3. #3
    Just Another Geek
    Join Date
    Jul 2002
    Location
    Rotterdam, Netherlands
    Posts
    3,403
    Here's one I use regularly:

    Code:
    ssh username@remotehost tar -C /usr -cf - src | tar -C /usr -xvf -
    This will securely copy /usr/src from the remotehost to the host you're on.
    Oliver's Law:
    Experience is something you don't get until just after you need it.

  4. #4
    Leftie Linux Lover the_JinX's Avatar
    Join Date
    Nov 2001
    Location
    Beverwijk Netherlands
    Posts
    2,535
    Sirdice, what are the advantages of your way above

    Code:
    scp -rp username@remotehost:/usr/src .
    I myselve like to do multiline stuff, for example to unrar all .rar files in a folder, bash lets you enter it just the way shown, the >'s are the way bash is shoing you are still working on the ame line.. and abreviates it when you look at the bash command cahce..

    Code:
    for rar in *.rar
    >do
    >unrar x "$rar"
    >rm "$rar"
    >done
    this gets compressed to
    Code:
    for rar in *.rar; do unrar x "$rar"; rm "$rar"; done
    I think it's easier to enter it multiline, no need to worry about the ;'s

    it would be safer to check error code ( $? ) before the rm part, that would make it
    Code:
    for rar in *.rar
    > do
    > unrar x "$rar"
    > if [[ $? == 0 ]]
    > then
    > rm "$rar"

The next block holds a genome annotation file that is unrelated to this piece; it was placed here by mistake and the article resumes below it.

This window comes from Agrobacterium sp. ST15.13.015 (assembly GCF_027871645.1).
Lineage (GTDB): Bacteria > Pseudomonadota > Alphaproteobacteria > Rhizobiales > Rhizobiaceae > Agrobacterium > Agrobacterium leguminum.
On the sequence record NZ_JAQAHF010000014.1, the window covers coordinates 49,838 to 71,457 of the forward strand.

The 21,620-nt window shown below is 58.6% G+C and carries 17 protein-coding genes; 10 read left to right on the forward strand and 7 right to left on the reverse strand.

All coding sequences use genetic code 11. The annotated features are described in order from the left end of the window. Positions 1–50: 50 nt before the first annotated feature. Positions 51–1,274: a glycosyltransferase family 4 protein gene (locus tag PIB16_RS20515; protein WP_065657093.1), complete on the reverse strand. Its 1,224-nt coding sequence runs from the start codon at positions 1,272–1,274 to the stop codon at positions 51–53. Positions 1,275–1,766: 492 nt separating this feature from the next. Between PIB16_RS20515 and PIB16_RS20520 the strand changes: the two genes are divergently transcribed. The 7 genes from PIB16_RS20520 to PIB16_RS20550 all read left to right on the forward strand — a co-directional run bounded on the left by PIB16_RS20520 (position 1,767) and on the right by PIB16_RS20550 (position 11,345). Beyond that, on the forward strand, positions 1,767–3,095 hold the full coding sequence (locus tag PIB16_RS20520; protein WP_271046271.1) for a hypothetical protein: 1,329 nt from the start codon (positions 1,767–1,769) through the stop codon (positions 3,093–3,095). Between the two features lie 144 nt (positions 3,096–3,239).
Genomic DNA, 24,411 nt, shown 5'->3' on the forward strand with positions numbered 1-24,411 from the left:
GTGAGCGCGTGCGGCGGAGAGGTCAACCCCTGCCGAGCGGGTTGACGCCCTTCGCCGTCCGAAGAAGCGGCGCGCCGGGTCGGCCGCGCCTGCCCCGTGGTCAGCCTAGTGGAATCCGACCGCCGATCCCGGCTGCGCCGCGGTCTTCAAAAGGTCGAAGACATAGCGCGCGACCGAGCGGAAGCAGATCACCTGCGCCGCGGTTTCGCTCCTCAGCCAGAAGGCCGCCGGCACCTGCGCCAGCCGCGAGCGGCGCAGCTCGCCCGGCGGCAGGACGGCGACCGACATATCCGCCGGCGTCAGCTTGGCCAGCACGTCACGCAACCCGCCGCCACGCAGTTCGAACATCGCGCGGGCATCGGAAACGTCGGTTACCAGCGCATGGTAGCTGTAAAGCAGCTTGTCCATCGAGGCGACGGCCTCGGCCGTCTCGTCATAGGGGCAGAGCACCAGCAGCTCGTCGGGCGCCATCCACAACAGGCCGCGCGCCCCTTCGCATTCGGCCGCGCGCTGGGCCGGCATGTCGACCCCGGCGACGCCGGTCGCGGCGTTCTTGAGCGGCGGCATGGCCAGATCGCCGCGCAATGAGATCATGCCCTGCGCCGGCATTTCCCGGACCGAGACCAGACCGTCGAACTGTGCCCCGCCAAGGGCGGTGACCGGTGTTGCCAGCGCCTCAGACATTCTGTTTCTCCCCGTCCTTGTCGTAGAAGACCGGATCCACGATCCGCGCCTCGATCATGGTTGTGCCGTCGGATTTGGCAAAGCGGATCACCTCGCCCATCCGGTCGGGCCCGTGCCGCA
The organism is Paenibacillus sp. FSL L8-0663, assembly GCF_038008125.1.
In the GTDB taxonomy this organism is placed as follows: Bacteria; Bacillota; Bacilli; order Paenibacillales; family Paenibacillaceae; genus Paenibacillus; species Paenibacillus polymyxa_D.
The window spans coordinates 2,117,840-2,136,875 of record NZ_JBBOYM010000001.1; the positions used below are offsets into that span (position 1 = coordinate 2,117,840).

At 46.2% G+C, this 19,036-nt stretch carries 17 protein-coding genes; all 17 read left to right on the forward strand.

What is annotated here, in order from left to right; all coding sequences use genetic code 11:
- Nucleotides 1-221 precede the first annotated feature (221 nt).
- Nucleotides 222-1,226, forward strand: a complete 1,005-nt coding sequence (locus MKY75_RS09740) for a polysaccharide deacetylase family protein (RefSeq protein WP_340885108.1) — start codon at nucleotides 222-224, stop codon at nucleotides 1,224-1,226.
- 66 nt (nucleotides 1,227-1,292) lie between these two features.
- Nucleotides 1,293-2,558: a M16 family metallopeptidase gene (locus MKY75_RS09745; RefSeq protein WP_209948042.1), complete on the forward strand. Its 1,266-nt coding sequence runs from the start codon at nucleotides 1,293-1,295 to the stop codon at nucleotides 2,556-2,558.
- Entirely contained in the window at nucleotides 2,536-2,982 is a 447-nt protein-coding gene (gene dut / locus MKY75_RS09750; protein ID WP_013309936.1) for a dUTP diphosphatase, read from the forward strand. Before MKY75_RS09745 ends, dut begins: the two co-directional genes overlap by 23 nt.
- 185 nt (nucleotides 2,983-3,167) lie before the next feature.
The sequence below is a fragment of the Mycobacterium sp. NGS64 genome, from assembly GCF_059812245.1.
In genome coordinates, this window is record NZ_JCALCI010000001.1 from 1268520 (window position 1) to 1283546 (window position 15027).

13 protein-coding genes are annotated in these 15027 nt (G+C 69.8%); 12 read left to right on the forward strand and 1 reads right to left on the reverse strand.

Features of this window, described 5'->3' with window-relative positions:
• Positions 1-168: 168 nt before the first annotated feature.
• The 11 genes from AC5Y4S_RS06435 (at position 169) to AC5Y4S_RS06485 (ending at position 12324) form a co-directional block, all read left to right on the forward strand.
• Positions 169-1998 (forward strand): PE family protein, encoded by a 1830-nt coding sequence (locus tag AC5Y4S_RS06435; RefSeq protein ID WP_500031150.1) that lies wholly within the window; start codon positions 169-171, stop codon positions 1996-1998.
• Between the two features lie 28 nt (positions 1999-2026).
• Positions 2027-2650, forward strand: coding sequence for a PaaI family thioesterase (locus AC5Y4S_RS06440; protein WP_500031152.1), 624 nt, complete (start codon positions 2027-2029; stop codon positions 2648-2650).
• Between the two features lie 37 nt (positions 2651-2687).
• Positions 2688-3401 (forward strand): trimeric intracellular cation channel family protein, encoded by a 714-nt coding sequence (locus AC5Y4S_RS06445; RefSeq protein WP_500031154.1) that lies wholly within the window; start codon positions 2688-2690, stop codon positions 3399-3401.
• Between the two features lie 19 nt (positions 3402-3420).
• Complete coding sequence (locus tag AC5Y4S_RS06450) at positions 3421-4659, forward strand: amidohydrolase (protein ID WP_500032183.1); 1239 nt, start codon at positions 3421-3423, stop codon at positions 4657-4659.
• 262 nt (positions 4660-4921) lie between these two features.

> fi
    > done
    or
    Code:
    for rar in *.rar; do unrar x "$rar"; if [[ $? == 0 ]]; then rm "$rar"; fi; done
    ASCII stupid question, get a stupid ANSI.
    When in Russia, pet a PETSCII.

    Get your ass over to SLAYRadio the best station for C64 Remixes !

  5. #5
    Just Another Geek
    Join Date
    Jul 2002
    Location
    Rotterdam, Netherlands
    Posts
    3,403
    Originally posted here by the_JinX
    Sirdice, what are the advantages of your way above

    Code:
    scp -rp username@remotehost:/usr/src .
    Tar has more options. Things like exclude and such.. I also believe mine is faster..but i'm not sure.. I had some trouble once with scp, after that I used ssh+tar. Worked like a charm. I don't remember what exactly went wrong..

    A variation on the same theme:

    Code:
    ssh username@remotehost tar -C /usr -cf - src | gzip > src.tgz
    This will create a src.tgz from the remotehost's /usr/src. Great for remote backups.
    It also splits the load a bit, tar on remotehost and gzip on the localhost.

    Redirection rulez!
    Oliver's Law:
    Experience is something you don't get until just after you need it.

  6. #6
    Leftie Linux Lover the_JinX's Avatar
    Join Date
    Nov 2001
    Location
    Beverwijk Netherlands
    Posts
    2,535
    It sure does..

    a cool little oneliner to read last ten lines of logfiles in a "more natural" way
    Code:
    tac /var/log/messages | head -n 10